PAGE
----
As a solo practice lawyer, you may feel like you have few resources when compared to a peer who works for a mega-firm when it comes to fighting an ethics complaint. You may feel like you’re alone. It’s likely that you feel like you have to take on the bar by yourself. As a solo practice lawyer, you have a lot riding on the outcome of a bar investigation.
If you’re thinking about representing yourself, consider the following before you make your decision.
What Are the Potential Consequences?
If the ethics regulator investigates and finds that you’ve not upheld the Rules of Professional Conduct or Rules of Professional Ethics in your jurisdiction, what could happen? This is something that you must really come face-to-face with no matter how uncomfortable it may be. We know from experience that many solo practice lawyers downplay this or never even think about what could happen. Don’t put yourself in that position.
The more severe the potential consequences are, the more likely it is that you need an ethics defense lawyer to help you. This can be done via full-scope representation, partial-scope representation, or even just a consultation that helps you plan the proper defense. A private reprimand is something that most lawyer can live through and often even deal with on their own. Yet, what about suspension or disbarment? Any attorney discipline you face may create the requirement for you to report what’s happened to every jurisdiction that you’re admitted. If you received an ethics complaint from the California Bar, check out State Bar Playbook.
The Identity of the Complaining Witness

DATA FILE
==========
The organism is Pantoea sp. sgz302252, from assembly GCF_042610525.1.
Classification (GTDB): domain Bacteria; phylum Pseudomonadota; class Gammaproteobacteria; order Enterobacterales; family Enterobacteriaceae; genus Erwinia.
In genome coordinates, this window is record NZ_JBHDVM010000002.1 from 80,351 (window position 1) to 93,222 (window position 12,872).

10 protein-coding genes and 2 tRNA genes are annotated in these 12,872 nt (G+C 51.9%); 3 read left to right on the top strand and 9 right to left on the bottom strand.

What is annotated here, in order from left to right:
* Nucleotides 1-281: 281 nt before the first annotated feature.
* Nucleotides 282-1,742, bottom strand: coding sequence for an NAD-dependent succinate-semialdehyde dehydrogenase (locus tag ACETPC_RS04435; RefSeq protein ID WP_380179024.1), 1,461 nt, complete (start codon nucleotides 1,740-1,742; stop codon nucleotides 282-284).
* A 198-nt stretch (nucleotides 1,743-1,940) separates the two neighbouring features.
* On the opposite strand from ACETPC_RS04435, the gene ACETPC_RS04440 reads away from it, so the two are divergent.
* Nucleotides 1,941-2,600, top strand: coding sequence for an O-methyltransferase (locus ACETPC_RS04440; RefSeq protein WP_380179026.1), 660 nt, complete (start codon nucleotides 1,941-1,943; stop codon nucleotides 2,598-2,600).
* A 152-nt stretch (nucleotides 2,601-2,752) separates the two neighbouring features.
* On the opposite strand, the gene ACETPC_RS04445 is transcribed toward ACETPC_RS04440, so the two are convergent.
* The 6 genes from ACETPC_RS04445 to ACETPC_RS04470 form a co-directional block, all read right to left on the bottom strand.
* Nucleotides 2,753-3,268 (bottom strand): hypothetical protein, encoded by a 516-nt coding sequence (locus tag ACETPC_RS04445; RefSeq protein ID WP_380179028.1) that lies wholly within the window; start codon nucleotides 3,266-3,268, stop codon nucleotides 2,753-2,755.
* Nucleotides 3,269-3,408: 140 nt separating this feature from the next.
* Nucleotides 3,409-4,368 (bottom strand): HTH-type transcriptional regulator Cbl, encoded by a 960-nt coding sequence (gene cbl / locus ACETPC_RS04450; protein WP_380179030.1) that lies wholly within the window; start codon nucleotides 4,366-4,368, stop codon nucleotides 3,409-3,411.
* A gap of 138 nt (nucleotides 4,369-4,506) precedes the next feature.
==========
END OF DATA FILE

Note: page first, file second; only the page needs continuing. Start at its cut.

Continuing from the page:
You may think that the bar will recognize the absurdity of what’s being said about you and decide not to investigate. One of the factors the bar uses to determine whether they will investigate is the identity of the complaining witness. And, yes, there is a chance they’ll look at your behavior even if the complaint was filed by a former client. However, they will also consider other circumstances related to that client, including whether the client has a history of crimes involving dishonest actions. If the complaining witness is a member of the legal community, such as a lawyer or a judge, the bar will look more closely at you. They may even feel more obligated to prosecute you. If the complaint against you is filed by a judge or another member of the legal community, you should consider hiring an ethics defense lawyer.
How Emotionally Involved Are You?
Let’s be realistic. No one really enjoys getting a letter that tells them the bar is investigating them. It’s understandable that you feel shocked, angry, or scared. Many of your clients probably feel the same way when they come to you for help. One of the main points that you tell your clients is to try to think things through logically and to not do anything while they’re emotionally compromised.
The same holds true for solo practice lawyers dealing with a bar complaint. Don’t let your emotions write your response for you. Before you write your response, find away to get into a calm and rational state of mind. If you write a response that is defensive, angry, or that attacks the complaining witness, you’ll essentially hand them more motivation to investigate you.
An ethics defense lawyer can help you, at the very least, plan a logical, well-written response.
Do You Have a Previous History of Attorney Discipline?
If you have a previous history of attorney discipline, you need an ethics defense lawyer to help you. The bar will be less likely to work with you or negotiate if you have a history. The consequences you’ll face will be much higher if you have a discipline history.
Ready to Learn More?
If you’re a solo practice lawyer and you need help planning a defense or if you’re looking to establish a plan to protect your practice by minimizing the likelihood of having a complaint filed against you, schedule your consultation with Zavieh Law.